I am also working on a couple of new features that help expose some of the posts I have here on the blog:

  • A curated index of posts that I think are among the better posts I’ve written. With about 7,000 posts on the blog, my goal is to pick about 10% of them that I think are the best, and have a index page that lists, by topic those posts. The page can serve as a place people can go to get a wide variety of posts at a glance, while also showcasing what I think is some of my better work.
  • I am in the process of moving my list of books I’ve read since 1996 back here to the blog. I have a design in mind that will make it easy to navigate my reading list. What’s more, if I’ve written posts about a book on the list, I’ll have links to the posts right there with the book on the list.

Both of these may take time, as they require a fair amount of curation to get them put together. You can be sure I’ll make an announcement when these new features are available.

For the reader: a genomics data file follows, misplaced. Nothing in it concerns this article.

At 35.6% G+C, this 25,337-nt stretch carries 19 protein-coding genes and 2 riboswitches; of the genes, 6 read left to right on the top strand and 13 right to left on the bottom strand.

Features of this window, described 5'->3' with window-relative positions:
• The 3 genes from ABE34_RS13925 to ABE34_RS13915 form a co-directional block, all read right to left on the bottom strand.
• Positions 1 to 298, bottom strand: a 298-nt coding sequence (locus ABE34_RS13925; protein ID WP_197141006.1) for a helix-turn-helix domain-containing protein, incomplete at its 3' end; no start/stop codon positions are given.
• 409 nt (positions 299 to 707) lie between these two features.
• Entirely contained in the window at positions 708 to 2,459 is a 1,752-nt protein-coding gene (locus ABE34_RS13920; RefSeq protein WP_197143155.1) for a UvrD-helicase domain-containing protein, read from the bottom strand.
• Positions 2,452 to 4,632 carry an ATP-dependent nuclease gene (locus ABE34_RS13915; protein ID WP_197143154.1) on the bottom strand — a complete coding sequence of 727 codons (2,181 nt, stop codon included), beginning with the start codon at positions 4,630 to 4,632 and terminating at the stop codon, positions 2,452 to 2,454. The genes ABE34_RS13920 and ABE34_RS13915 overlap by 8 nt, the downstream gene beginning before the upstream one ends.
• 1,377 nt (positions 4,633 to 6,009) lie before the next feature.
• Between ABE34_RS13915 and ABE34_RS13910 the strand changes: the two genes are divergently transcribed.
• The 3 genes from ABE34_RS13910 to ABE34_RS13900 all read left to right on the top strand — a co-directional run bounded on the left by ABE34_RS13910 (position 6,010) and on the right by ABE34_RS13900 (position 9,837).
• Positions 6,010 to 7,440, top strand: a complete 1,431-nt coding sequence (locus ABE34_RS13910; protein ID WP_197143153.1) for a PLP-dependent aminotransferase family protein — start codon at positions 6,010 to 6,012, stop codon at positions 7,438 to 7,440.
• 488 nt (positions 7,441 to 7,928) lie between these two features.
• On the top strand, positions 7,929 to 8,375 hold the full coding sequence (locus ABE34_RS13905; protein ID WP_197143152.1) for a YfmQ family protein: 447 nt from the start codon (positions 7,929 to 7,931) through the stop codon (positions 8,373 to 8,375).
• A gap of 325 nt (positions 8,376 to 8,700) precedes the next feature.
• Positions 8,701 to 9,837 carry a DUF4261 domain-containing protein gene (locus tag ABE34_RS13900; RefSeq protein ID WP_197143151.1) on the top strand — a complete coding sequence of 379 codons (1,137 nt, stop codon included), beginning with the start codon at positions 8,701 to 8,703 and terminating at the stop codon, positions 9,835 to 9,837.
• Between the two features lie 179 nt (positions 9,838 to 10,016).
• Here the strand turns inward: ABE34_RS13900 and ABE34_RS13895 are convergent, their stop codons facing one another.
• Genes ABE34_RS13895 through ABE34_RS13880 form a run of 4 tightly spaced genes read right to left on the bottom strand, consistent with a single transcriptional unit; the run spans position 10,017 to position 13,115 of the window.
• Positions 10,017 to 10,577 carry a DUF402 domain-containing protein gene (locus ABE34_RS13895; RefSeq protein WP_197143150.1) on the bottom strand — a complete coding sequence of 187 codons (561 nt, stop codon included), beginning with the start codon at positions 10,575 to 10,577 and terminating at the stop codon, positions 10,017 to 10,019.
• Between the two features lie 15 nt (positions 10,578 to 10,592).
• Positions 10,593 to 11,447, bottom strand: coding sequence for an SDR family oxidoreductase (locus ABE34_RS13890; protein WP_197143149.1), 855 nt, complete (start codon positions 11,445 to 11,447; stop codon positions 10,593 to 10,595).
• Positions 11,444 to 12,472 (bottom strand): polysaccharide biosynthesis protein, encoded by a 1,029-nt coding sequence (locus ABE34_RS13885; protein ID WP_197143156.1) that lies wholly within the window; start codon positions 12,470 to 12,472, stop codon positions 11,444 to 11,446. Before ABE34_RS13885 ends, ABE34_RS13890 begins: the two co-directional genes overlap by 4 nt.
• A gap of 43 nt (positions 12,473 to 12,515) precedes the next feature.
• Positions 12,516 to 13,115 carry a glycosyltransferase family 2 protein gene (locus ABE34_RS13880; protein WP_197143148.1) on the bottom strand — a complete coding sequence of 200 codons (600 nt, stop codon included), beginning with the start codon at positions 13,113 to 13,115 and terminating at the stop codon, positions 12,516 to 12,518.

As always, I appreciate everyone’s patience as I experiment here, and apologize if the repeated tweets and Facebook posts come across as annoying. Also, as always, I am open to your suggestions and feedback, what you’d like to see more of here, and what you don’t like so much.

And if you want to follow along with the retro posts, they’ll be posted daily to the following feeds:

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Unposted Writings

For every 25 posts I publish here on the blog there is probably one that I write and never post. Looking at my Drafts folder (where all of these posts begin their lives, and wait their turn until they are scheduled) I see two of these unposted writings sitting there, waiting to be posted, and knowing they likely never make it to the front page.

The current contents of my drafts folder.

The first of these is a post called “What to Say to WETA?” The second is the post titled “Show Off How Smart You Are.” I had actually gotten so far as to schedule these posts for this week, when I decided to pull them and replace them with other posts (this very piece you are reading is one of the replacements).

Why not publish the posts?

There are generally two reasons that I write a post and then decide not to publish it:

  1. The piece just isn’t very good.
  2. Something about the tone of the piece bothers me.